“So if I wanted to talk to my friends, I had to sit in my kitchen, and I knew that my parents or my brothers and sisters could walk through at any moment. That really helps you make good decisions because you know you’re being monitored. So what I think is that you have to somehow create that monitoring when they have their own phones. For me as a parent, that means I pick up their phones and I check their texts sometimes and see what they have stored on there and who they’re talking to. That’s my solution, I don’t know if that works for everybody.”
That policy, Blank added, is something parents should think about.
“Knowing that at any time that it can be checked or monitored, having the policy that right now, hands off the computer or hands off the phone let me see it, I think that puts in the back of their mind, I need to watch what I’m saying, watch what I’m doing,” he said.
Blank added parents can also check the history on their child’s computer or phone.
“Other times parents are not good with technology, they don’t know how to check the history on their computer, especially not knowing how to check it on a smartphone or on an iPhone,” he said. “Kids know how to delete histories way better than parents do.”
There are options for parents to restrict their child’s phone capabilities — such as not enabling picture or text messaging.
“They can change their plans,” he said. “They have to look at their cell phone plan and see what it offers. A lot of times the text plans don’t have certain capabilities, and that’s just another way of parents being educated.”
What about at school
Currently, a few classes at St. Marys Middle School are participating in the Bring Your Own Technology pilot program, and students can only use their phone or personal handheld devices at school if they are participants in that program.
“Right now, if you’re using technology within the school day and it’s not part of one of those the classes, there are disciplinary consequences,” Miller said.
“However, because this is a pilot, obviously we’re piloting it because there is a very real possibility that phones and personal devices are going to be in everybody’s hands soon. Depending on how the pilot goes, that’s a real possibility for students, that our middle school students will be able to access their phones and their own computers at school.
“So that’s another reason why I think it’s just really important that we are proactive in helping them be responsible because right now, your phone should be off and in your locker or your iPods or whatever should be off during the school day unless you’re working in a Bring Your Own Technology class, but there’s a very real possibility that in the years to come, maybe very soon, you’ll be carrying around your own stuff all the time, so they really do need to learn to be responsible.”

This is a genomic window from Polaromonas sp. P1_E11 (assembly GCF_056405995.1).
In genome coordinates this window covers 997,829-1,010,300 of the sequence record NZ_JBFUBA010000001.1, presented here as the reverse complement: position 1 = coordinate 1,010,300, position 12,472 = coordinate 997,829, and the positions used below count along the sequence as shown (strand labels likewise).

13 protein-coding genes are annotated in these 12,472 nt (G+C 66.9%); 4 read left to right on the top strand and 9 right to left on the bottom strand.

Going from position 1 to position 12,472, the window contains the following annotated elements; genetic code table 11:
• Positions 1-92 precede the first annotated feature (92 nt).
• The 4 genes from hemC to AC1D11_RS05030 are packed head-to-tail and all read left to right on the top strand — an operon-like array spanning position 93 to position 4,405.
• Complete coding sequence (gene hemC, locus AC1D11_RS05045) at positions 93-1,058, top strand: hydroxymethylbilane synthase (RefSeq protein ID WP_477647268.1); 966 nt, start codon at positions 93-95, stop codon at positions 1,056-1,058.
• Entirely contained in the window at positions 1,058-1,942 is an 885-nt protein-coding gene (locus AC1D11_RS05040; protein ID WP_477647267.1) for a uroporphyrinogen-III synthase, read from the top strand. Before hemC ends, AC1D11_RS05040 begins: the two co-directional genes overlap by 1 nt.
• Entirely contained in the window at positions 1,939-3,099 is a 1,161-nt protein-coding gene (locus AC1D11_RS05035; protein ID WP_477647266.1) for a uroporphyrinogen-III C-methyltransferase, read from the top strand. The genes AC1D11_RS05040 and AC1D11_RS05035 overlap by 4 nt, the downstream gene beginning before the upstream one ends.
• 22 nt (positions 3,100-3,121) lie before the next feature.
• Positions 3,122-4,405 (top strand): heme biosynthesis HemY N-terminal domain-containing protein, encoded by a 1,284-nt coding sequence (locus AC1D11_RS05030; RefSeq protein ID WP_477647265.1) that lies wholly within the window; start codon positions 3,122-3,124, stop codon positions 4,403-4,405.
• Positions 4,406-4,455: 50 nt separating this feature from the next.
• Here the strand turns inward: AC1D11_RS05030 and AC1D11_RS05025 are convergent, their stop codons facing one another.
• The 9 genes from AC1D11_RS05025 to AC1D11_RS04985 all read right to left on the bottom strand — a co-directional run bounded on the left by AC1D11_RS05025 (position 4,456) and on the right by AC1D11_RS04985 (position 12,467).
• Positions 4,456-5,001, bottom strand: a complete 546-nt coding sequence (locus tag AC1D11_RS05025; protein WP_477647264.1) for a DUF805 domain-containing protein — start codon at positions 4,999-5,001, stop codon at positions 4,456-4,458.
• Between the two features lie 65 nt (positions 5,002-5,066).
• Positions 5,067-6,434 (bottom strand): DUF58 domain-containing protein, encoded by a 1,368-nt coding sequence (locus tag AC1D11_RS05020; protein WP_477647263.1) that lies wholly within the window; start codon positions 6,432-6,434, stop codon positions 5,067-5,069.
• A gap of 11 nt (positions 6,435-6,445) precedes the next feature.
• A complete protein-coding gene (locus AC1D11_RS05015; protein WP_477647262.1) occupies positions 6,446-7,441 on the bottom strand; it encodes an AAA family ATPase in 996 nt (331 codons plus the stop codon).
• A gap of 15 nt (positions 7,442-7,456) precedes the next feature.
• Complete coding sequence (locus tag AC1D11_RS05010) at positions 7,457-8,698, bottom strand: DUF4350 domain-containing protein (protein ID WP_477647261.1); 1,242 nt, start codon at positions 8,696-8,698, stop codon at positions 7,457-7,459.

If a child gets caught with inappropriate material on his or her phone, Blank noted both the children and the parents would be contacted.
“If there’s illegal material on that phone, then definitely we’re going to take it,” Blank said.
As a school, Miller added the administration does have the right to search someone’s phone if they have suspicion it may contain inappropriate material.
“If we’ve been given information that there’s something we need to look into, we can look at somebody’s phone,” she said.
Miller said those issues were what prompted Blank’s presentation and addressing sexting with the students.
“We’ve had some issues come up with technology at school, we have,” she said. “That’s the No. 1 reason that we brought Officer Blank in. We saw some students making mistakes with technology, making poor choices, and we really wanted to address it before we saw more people making the same mistake.”
For the future
As things change, Moore said, the district will continue to bring in people to keep the students informed of various situations and areas where they can get in trouble for certain actions.
“As a school, we know that technology keeps changing, we can have people like Officer Blank that we can call and we can bring in to help teach our students the consequences associated with technology, that we can inform students before something happens,” she said.
The issue of sexting among students isn’t just a St. Marys thing, Blank added, also noting that after he gave the presentation at St. Marys, other schools contacted him for the same thing.
“I’ve offered this program for a while — Minster signed on wanting to do it, Waynesfield had me come out,” he said. “People are integrating me more and more. Hopefully, by talking to the teachers and the students, we can tie in to having parents come in some time — that would be great. We’ve talked about this before, if we can rally enough attention from the community to get people to learn more and more about this.”
Moore noted the whole idea is communication and working together.
“I think it’s important for the community to know that we are addressing it, that we are meeting with Officer Blank and the sheriff’s department and involving the community, we’re working together to correct this,” she said.
Blank added that is a key part to his job.
“My whole career is a proactive approach,” he said. “That’s why I do DARE — I want to try to stop it before it gets out of hand.”